Participation in the annual writing event swelled to an all-time high of 80,000 people last fall. Mr. Baty and his fellow organizers also expanded beyond their original mission, adding writing events stateside and raising money to build and stock elementary-school libraries in Southeast Asia. By last year, Mr. Baty says, NaNoWriMo had one full-time and three part-time staff members, eight contractors, and an annual budget of $189,000.
All that growth and activity, he says, led to an inevitable conclusion: "We were either going to become our own 501(c)(3) nonprofit and expand the scope of it, or we were going to have to end it."
So, last September, the organization officially became a tax-exempt nonprofit organization, called the Office of Letters and Light, with headquarters in Oakland, Calif.
"I think we're gaining a lot," Mr. Baty says, such as having the advice of a board of directors and, for himself, being considered a peer to executive directors of other charities. Plus, he says, "people believe in you because you're taking it seriously."
This past January, Reach Out and Read Colorado also spun out on its own, after three years as a project of the Colorado Nonprofit Development Center.
"We simply reached a level of maturity that we didn't need the technical assistance that CNDC offered," Ms. Wilson says. The literacy coalition wanted to recruit its own board to aid in fund raising and crafting a strategic plan. But until it declared its independence, it had to answer to the Colorado Nonprofit Development Center's trustees.
"It was difficult for us to ask people to join our board and get them to serve in the way we needed them when they were really on an advisory commission, not a governing board," she says.
One service Ms. Wilson's former fiscal sponsor still provides is financial management for her group, whose annual budget is $300,500.
"We're still the same-size organization," she says. "I don't have the time to take on those responsibilities myself and still run the organization the way I need to, and they have the experience. They have accountants on staff. It's more affordable than hiring a bookkeeper."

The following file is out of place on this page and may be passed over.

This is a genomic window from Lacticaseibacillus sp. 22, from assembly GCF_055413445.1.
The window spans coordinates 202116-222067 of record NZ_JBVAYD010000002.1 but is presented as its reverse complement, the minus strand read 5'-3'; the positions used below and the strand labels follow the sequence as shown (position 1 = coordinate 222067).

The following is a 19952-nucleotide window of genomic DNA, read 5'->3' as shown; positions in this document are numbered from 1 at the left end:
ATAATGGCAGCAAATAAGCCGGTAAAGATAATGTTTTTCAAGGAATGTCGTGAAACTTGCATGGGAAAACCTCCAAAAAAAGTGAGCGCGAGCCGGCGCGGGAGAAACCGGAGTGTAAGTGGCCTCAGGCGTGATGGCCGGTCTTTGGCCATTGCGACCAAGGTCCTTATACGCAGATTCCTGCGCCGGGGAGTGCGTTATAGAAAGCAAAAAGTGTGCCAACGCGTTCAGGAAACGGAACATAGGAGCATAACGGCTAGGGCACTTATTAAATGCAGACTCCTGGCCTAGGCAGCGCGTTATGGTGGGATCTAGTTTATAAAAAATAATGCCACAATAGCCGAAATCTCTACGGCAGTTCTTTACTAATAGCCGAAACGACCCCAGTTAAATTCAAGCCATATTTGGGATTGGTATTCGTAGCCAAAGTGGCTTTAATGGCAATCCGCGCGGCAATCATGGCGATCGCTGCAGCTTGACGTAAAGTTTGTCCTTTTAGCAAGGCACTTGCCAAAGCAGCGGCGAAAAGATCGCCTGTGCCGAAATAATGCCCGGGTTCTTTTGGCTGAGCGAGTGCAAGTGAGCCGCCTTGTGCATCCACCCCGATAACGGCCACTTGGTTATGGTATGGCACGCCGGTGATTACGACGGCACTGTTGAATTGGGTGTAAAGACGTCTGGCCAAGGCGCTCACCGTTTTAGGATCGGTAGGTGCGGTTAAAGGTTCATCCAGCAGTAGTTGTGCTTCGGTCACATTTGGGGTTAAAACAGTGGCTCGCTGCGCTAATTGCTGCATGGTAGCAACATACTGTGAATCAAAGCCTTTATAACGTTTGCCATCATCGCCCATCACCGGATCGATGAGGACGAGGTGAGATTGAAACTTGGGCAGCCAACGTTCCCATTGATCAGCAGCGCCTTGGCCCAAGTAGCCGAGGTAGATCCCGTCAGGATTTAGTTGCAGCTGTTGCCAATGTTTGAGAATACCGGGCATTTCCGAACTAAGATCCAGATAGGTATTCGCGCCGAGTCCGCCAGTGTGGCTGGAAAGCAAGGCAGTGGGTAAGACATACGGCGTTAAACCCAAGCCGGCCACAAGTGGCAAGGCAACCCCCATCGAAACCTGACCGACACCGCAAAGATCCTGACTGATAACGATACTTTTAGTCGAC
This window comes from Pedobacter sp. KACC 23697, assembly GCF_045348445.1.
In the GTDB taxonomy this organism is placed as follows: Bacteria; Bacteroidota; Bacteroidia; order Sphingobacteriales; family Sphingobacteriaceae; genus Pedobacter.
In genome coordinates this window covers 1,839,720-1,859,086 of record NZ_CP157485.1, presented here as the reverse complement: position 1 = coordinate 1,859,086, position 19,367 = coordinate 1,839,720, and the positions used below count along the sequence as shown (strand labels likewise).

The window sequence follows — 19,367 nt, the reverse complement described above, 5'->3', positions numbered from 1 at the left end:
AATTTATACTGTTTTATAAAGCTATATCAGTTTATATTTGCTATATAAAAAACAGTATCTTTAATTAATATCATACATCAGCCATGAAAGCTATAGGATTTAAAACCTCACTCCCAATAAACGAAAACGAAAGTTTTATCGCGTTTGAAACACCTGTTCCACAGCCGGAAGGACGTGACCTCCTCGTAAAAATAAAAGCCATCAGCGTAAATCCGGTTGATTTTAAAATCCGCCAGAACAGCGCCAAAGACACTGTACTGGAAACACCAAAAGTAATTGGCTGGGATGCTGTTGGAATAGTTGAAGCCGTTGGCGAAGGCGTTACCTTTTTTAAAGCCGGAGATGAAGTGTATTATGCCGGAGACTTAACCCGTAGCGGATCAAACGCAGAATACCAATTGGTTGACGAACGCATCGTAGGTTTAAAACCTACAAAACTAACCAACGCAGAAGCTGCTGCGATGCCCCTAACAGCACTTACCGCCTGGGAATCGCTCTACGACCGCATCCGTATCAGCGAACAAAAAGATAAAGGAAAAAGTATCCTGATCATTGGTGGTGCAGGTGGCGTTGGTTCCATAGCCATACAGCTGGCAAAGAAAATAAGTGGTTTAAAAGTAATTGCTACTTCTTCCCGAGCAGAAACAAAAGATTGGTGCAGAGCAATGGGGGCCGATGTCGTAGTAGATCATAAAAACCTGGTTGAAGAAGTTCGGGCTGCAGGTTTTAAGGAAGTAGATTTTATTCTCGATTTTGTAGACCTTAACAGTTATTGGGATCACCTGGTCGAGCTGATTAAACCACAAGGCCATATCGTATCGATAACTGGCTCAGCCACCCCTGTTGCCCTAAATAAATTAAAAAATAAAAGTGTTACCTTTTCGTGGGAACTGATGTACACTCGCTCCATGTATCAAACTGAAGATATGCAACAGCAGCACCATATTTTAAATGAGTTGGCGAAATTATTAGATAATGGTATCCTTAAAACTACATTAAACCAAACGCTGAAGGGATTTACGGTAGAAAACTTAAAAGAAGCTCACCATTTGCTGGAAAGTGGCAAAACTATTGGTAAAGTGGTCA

For the Long Haul
But declaring independence from a fiscal sponsor isn't a logical progression for every group involved in such an arrangement. For many sponsored projects, not having to deal with administrative issues on their own may be a long-term strategy rather than a way to get started.
"They might not want to devote their project staff to back-office stuff of payroll and filing taxes," Mr. Colvin says. "As administering nonprofit organizations becomes more complex, we start to see more benefit of having these financial and administrative services more centralized by someone who's good at it."
Staying with a fiscal sponsor can help a group focus on programs, says Viviana Jiménez, chief financial officer of the Ocean Foundation, a grant maker in Washington that supports ocean-related organizations and projects, serving as fiscal sponsor to three of them.
"People should stick to what they're good at," says Ms. Jiménez. "We get these wonderful people who know how to deal with sharks, but they don't know how to manage a nonprofit."
Bill Mott, director of the Ocean Project, in Providence, R.I., which works on behalf of a network of aquariums, zoos, and other conservation groups, is happy to have Ms. Jimenez's foundation take payroll and accounting off his hands, and he also likes not having to report directly to a board of directors on a quarterly basis.